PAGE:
An allergy is a person’s immune system's way of reacting to certain plants, animals, foods, insect bites, or other things. The immune system protects people from diseases by fighting germs (bacteria and viruses). When someone has allergies, the body overreacts and tries to "fight" ordinary things (grass, pollen, or certain foods). This causes sneezing, itching, and other reactions or symptoms (body changes that lets a person know something is not right).
The substances that cause allergies (grass, pollen, foods, pet hair, insects) are called allergens. When the immune system reacts to one of these allergens and a person has symptoms, the person may be allergic to it.
Some people are allergic to pork and other meats. The allergy comes from a sugar found in pork and other meats called alpha-galactose (alpha-gal, for short). The alpha-gal sugar makes its way into many things we use, including food, medicines, and make-up, and can make that allergy happen. It mostly starts when a Lone Star tick (an insect) bites the person and transmits alpha-gal sugar into the person's body. Later, the person becomes allergic to alpha-gal sugar when eating meat.
The US Food and Drug Administration (FDA) approved a genetically modified pig whose body does not make the alpha-gal sugar. The FDA is a part of the federal government that protects our health by making sure foods, medicines, and other things we use every day are safe to use. A genetically modified pig is one that has had its genetic material changed by adding, changing, or removing DNA in a way that does not happen naturally. For the pork allergy, it is to remove the alpha-gal sugar. DNA contains the instructions needed for organisms (animals, plants, humans) to grow, live, and make offspring.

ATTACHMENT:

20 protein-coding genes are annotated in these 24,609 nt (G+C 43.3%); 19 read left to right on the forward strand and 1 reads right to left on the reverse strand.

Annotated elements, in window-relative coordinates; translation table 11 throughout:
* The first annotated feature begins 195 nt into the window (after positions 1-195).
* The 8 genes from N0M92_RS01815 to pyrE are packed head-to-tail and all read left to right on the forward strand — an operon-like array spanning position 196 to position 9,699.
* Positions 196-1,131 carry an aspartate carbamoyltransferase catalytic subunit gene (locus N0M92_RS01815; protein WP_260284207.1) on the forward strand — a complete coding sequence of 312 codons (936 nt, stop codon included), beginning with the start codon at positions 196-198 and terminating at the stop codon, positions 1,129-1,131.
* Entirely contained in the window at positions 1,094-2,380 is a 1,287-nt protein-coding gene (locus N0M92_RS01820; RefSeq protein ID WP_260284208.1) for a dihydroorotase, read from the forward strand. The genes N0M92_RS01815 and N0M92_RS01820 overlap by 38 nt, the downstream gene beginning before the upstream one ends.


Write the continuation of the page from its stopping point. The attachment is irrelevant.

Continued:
Genetically modified pigs become meat that is safe to eat and their organs and tissues are safe for transplants and other medical uses for people who are allergic to the alpha-gal sugar.
A transplant is a type of surgery. A doctor removes a damaged organ or tissue inside the body and replaces it with an organ or tissue that is not damaged. A blood thinner called heparin is made from pig intestines (the body part that helps to break down food during digestion). People who are allergic to the alpha-gal sugar would be able to use heparin made from genetically modified pigs. Doctors are looking at using skin from pigs without alpha-gal sugar for skin grafts (patches of skin that are removed from one area of the body and attached to another area) for people who have skin that was badly burned from a fire.
Before the pigs other animals that have been genetically modified to help people are salmon, goats, chickens, and rabbits.
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